Housing prices are on the rise with no signs of slowing down. Since 2011, single-family home prices have climbed 42%. That means a house that cost $200,000 eight years ago would now cost $284,000. With rising home prices and inflation, growing student loan debt and stagnant wages, the dream of homeownership is becoming more challenging for each generation. But it’s not impossible. How to Buy a House: 9 Steps for First-Time Buyers While the road to buying a house has become more riddled with potholes and speed bumps, it’s still one you can navigate with the right savings plan, a decent credit score and a little professional guidance. Think you’re ready to embark on your homebuying quest? Here’s how to buy a house in nine simple steps. 1. Whip Your Credit Score Into Shape A strong credit score is crucial to securing a low interest rate on your mortgage. Over 30 years, the most common length of a mortgage, paying just 1 percentage point more in interest could cost you big time. For example, if you bought a house with a $200,000 fixed-rate 30-year mortgage at 5% interest, you’d pay an extra $40,000 in interest over 30 years than you would have at 4%. At a minimum, your credit score should be 620. Some mortgage lenders may approve you for a loan if your score is under 620, but prepare for astronomical interest rates and larger down payment requirements. An above-average credit score falls within the 680 to 740 range. Anything above 740 will secure you the best interest rates available. If you have poor credit, don’t rush to buy a house just yet. You can improve your credit score over time by paying off debts (especially credit cards), lowering your credit utilization and diversifying your credit portfolio responsibly. Paying off debt is especially important because lenders look at your debt-to-income ratio, which is your monthly debt obligations (including your estimated future mortgage payment) divided by your pretax monthly income. Lenders look for a debt-to-income ratio of 43% or lower. 2. Save for a Down Payment Saving for a down payment while also paying off debts is challenging, but if you want to be a homebuyer, you’ll need to do both. The age-old wisdom is that you need to save 20% for a down payment. But with the median home sale price at $232,700 as of February 2019, that would make the average 20% down payment $46,540. And in 2019, most first-time homebuyers do not have that kind of cash lying around. In recent years, it has become more common to put as little as 10%, 5% or even 3.5% down. FHA loans, which are popular among first-time buyers (this millennial included), require only 3.5% down when your credit score is above 580. VA loans, reserved for members of the military, veterans and some surviving spouses, require no money down but typically require a funding fee of 2.15%, which can be financed into the loan. There are benefits to putting 20% down, however. When you put 20% down, you usually avoid having to carry private mortgage insurance, or PMI. I currently have the luxury of paying more than $200 a month for PMI, and it is the most useless expense in my entire budget. My lender would, of course, disagree because PMI protects them in the event that I stop making my payments. VA loans do not require PMI even if you put 0% down. A larger down payment can also make your offer more attractive in a competitive market. 3. Figure Out Your Price Range How much house you can afford and how much you should actually spend on a house may be two vastly different numbers. The golden rule: Never set your sights on a house that you could afford — but that will cause you to make other sacrifices you’re not jazzed about, like cutting vacations or ruling out education. Similarly, if you or your significant other (if you’re buying with a partner) both work, but one of you is considering a career change that could result in less income or becoming a stay-at-home parent, you should not budget using your current combined income. Be conservative. Your home shouldn’t cost more than three to five times your annual income, but if any part of you that suspects your income may decrease in the next 10 years, stay closer to three times your income than five. Pro Tip Housing expenses — including your mortgage payment, homeowners insurance and property taxes — generally should not exceed 30% of your monthly income. 4. Get Preapproved for a Mortgage Before shopping for houses, you should shop for a lender. You can compare mortgage rates online and interview prospective lenders to find the best deal. Ask friends, family and your real estate agent (if you already have one) for recommendations and try your own financial institution, but ultimately, go with the lender that will offer you the best interest rate on your home loan. Then ask that lender for a preapproval letter. This is different from being prequalified. Lenders can typically prequalify you with just a few data points that they don’t verify to give you a ballpark range of the loan amount and interest rate they might offer. But a preapproval letter is an official document that says the lender is committed to giving you a loan, assuming nothing changes in your finances. Getting preapproval takes more work, because the lender will send all of your financial documents (W-2s, pay stubs, tax returns, etc.) to an underwriter for verification. A lender may preapprove you for a higher amount than you’ve budgeted for. Remember: Just because they are willing to give you that much does not mean you have to spend that much. 5. Hire a Real Estate Agent The beauty of the homebuying process is that the seller will typically pay your real estate agent fees, so hiring an agent doesn’t cost you a thing, though some sellers may lower the price slightly if you purchase without an agent. Ask family members and friends for recommendations, and always hire a buyer’s agent. These homebuying tips include several recommendations for hiring a good real estate agent who will find you the best deal on your dream home. 6. Shop for Your Dream Home This is the most exciting step. Now you can actually set foot inside of homes and envision your life inside them. Visit open houses and go on private tours with your real estate agent, but also research houses on your own on sites like Zillow and Trulia. But don’t be distracted by fresh paint and that hot tub in the backyard. When you’re house hunting, have a sharp eye for what really matters. If possible, bring along friends or family who know what to look for in a new house. Cosmetic things like ugly carpet and questionable wallpaper can be changed relatively cheaply. The structural components are what you should be most concerned with. Some things to look for when you tour a home: How’s the plumbing? Can you get hot water fast? What’s the water pressure like? Do you notice any leaks or signs of water damage? Does the basement show signs of flooding? Is the foundation solid? Or are there issues that might require costly repairs? How old are the appliances? Will they need to be replaced soon? What about the exterior? When was the roof last done? Is the siding in good shape? Are the windows going to drive up your energy bill? What’s the neighborhood like? Do you feel safe where this house is? Is there a lot of noisy traffic? Is it conveniently located near restaurants, shopping, hospitals and parks? If you have or want children, are there good schools nearby? 7. Make an Offer They Can’t Refuse Once you have found a house that fits your needs and is within your budget, you and your real estate agent will submit an offer. Be prepared to negotiate the purchase price, especially if you envision needing to do some remodeling. Your real estate agent likely has a number of tricks up their sleeves to make your offer more appealing — but then, so does everybody else’s agent. The seller may make a counteroffer. You ca [...]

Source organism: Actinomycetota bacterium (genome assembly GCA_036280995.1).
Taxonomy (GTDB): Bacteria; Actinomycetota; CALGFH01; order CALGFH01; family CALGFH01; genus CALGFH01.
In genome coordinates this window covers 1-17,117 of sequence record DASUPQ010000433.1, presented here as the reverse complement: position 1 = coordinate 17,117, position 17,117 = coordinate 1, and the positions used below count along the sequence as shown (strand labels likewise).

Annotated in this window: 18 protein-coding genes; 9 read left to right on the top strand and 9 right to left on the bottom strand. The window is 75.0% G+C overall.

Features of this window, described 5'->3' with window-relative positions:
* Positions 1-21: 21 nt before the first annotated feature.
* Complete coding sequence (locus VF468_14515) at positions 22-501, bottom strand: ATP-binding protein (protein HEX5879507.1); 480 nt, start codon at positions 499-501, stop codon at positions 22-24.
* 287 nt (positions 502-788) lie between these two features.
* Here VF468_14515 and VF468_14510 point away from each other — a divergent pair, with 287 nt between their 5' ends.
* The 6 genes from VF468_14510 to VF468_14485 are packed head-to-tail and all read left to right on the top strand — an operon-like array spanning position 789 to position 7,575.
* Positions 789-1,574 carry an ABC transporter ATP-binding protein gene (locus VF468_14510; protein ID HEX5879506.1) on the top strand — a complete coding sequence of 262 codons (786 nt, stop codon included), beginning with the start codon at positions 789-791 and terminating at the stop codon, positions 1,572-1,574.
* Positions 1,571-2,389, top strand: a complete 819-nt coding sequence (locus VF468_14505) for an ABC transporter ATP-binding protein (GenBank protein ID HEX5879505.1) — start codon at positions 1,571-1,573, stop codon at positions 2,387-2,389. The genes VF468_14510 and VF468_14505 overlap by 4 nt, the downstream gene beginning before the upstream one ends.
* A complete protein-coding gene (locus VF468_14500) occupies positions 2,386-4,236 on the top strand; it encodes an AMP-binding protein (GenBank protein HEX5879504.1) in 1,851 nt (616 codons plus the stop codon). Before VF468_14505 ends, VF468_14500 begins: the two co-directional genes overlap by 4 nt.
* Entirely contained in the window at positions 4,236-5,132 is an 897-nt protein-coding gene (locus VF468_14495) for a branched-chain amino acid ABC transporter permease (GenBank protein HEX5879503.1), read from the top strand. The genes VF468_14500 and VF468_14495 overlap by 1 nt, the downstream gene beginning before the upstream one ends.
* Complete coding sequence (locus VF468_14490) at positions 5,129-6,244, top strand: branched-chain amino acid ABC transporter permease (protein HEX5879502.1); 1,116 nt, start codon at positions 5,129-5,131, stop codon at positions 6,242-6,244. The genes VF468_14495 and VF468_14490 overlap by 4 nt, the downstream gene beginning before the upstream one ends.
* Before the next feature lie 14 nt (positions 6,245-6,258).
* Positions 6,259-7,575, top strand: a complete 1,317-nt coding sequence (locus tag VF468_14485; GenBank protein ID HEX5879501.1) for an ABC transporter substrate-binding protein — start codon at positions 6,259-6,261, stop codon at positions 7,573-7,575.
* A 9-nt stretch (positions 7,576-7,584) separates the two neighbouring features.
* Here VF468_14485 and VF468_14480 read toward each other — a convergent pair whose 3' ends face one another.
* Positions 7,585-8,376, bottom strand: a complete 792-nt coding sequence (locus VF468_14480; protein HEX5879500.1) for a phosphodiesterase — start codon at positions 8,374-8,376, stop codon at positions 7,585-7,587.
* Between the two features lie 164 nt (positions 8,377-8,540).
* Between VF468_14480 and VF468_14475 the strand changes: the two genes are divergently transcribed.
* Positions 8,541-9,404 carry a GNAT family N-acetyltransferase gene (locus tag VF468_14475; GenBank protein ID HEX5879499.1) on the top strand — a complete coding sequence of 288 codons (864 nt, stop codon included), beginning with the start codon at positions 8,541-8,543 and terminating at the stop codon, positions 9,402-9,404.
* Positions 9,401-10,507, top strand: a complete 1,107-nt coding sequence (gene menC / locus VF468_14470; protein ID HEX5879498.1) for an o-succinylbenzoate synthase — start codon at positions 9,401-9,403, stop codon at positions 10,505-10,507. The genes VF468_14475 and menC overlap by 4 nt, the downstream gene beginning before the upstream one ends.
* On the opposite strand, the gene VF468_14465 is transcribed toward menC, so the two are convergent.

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21 Things You Should Always Buy at a Dollar Store